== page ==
Blog post by martin

India accused Pakistan of supporting the attackers and Indian aircrafts responded by flying into Pakistani territory bombing a suspected training camp for Jaish-e Mohammed, the terrorist group claimed to be responsible for the bombing of the vehicle convoy.

The next day, fighter jets from both countries were engaged in air-raids inside each other’s territories and troops traded fire along the border in Kashmir. Both countries claimed to have brought down each other’s military jets and Pakistan announced an Indian pilot was captured. Due to the critical situation, Pakistan decided to close the air space and in India, several airports, close to the Pakistan border, were closed.

A few days later Pakistan returned the pilot which eased the situation. Both countries recalled their diplomats for consultations after February 14 but both India and Pakistan have announced the diplomats have returned to the embassies in Islamabad and Delhi.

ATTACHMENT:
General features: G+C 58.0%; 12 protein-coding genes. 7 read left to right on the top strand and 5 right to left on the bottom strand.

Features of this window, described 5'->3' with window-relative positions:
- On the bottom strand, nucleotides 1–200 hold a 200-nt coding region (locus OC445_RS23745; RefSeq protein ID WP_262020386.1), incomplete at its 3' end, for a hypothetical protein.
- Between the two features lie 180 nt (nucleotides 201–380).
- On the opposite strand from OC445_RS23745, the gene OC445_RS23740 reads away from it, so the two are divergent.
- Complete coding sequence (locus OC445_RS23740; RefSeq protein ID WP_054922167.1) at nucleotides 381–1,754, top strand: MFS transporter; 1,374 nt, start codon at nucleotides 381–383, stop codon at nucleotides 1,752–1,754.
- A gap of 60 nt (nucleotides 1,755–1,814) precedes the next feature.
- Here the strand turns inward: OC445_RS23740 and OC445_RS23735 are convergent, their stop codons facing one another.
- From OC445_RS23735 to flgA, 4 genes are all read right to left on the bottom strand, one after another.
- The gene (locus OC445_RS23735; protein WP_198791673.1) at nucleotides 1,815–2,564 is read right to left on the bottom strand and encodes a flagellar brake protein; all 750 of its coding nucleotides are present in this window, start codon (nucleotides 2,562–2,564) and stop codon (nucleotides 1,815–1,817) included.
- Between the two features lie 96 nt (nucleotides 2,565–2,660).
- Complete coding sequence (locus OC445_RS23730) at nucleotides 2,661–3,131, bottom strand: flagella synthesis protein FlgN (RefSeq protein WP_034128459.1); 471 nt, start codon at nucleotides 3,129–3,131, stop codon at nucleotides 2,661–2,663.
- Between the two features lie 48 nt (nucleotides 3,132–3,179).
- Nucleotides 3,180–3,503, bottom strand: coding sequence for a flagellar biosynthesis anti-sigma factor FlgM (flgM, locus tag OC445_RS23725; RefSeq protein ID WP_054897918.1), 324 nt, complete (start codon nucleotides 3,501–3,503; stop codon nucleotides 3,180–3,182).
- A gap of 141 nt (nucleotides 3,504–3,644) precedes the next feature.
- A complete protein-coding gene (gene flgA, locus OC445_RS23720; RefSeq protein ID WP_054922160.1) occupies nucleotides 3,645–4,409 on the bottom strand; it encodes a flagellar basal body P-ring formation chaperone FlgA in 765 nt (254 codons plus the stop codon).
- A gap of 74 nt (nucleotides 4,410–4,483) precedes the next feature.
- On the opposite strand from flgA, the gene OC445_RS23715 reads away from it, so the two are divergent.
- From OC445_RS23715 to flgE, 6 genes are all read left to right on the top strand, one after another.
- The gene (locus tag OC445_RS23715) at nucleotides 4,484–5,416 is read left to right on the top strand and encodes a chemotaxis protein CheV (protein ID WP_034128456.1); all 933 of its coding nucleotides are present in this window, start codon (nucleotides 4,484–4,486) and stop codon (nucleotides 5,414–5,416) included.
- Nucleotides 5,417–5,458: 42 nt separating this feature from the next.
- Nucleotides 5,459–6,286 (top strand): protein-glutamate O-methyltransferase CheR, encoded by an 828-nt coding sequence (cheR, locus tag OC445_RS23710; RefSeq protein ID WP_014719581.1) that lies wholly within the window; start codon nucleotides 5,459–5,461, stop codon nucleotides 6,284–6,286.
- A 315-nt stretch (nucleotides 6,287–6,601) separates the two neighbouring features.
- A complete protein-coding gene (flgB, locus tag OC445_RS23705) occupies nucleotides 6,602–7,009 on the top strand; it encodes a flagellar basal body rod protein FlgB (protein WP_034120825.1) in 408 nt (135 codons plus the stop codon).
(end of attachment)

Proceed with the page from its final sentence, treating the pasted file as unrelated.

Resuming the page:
Rooted in history

In August 1947 Great Britain gave up the colony of India and an agreement was made to divide the colony into two counties, Pakistan, with a Muslim majority, and India, with a Hindu majority. This is what the crisis is about, the region of Jammu and Kashmir, with both countries still claiming sovereignty.

The territory of Jammu and Kashmir, in Himalaya, had a Muslim majority and was ruled by a local prince and when the colonial era ended he signed an agreement to be part of India. Fighting broke out with troops from both countries and today Pakistan occupies one-third of the region and India two-thirds.

Tension between nations create closed borders and limits mobility

While closed airspace and airports are an obstacle for business travellers longstanding disputes between countries also affect the visa application process. Many countries have special application procedures for nationals of rivalling countries. In the case of India and Pakistan, nationals from one country can expect a difficult and longer processing time in order to obtain visas for the other.

The air space of Pakistan is fully reopened since Mar 8th and almost all airports are open for traffic again.